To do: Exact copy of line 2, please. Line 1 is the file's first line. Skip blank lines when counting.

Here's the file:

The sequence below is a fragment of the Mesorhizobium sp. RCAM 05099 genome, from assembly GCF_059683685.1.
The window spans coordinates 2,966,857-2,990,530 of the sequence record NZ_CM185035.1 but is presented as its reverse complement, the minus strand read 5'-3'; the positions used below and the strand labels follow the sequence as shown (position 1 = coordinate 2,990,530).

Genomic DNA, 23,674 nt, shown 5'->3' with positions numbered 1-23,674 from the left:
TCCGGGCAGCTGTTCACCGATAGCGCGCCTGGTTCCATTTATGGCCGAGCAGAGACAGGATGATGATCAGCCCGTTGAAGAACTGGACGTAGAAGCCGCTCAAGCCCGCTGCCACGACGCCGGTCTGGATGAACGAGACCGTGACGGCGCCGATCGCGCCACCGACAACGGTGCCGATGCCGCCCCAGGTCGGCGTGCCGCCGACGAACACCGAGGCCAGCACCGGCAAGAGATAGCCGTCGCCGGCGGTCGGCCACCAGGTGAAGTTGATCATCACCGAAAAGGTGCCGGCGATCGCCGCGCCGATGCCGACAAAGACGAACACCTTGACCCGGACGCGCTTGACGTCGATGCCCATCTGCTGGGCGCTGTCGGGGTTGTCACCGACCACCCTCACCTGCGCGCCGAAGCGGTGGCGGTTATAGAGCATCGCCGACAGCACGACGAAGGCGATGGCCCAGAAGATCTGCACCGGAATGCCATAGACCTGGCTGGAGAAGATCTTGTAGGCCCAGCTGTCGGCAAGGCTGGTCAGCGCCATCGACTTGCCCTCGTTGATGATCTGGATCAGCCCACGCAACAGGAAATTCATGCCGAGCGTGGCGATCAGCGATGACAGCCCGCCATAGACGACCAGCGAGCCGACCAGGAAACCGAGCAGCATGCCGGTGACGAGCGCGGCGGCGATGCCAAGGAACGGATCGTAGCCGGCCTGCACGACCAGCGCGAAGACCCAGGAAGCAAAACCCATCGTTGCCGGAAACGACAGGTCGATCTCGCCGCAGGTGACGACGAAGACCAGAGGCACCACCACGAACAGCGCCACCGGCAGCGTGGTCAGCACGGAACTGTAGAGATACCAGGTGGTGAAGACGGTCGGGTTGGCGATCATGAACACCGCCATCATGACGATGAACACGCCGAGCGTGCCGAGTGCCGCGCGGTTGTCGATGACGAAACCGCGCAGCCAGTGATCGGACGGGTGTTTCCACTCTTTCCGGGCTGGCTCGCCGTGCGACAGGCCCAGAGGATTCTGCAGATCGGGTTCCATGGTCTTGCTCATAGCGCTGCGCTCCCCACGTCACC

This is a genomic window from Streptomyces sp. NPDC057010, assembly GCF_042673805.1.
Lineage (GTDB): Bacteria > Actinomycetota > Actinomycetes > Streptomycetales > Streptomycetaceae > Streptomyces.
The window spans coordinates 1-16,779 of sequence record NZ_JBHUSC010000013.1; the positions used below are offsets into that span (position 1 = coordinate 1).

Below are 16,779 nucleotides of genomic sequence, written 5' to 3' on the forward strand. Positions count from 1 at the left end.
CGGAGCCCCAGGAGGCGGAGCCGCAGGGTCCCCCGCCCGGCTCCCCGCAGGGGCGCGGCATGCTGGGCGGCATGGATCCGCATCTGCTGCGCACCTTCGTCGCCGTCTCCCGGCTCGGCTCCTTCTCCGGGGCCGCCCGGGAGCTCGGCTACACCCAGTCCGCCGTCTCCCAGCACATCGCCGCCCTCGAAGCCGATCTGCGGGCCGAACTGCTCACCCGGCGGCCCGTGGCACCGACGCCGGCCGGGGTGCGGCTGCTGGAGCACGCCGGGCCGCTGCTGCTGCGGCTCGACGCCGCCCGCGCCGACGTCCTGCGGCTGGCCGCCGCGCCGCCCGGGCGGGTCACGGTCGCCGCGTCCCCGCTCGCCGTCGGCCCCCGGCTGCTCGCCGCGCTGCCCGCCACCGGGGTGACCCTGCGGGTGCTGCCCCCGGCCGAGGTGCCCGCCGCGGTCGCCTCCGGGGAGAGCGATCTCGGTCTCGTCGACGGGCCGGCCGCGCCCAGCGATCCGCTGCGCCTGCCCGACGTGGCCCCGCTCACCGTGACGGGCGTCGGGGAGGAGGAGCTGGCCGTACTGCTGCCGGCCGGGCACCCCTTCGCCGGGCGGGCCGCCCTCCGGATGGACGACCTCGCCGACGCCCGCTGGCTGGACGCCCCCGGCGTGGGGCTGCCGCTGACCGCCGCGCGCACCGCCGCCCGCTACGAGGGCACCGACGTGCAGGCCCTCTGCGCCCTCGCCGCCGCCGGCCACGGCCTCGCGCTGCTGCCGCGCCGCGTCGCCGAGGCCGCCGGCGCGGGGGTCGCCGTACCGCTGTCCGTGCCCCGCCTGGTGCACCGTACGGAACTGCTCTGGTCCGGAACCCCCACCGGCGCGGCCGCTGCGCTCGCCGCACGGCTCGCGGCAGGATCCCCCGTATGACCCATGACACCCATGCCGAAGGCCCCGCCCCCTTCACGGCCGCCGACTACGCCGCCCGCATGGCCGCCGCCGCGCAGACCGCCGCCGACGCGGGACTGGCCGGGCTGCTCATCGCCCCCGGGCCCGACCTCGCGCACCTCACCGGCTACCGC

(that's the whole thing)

The window spans coordinates 2,966,857-2,990,530 of the sequence record NZ_CM185035.1 but is presented as its reverse complement, the minus strand read 5'-3'; the positions used below and the strand labels follow the sequence as shown (position 1 = coordinate 2,990,530).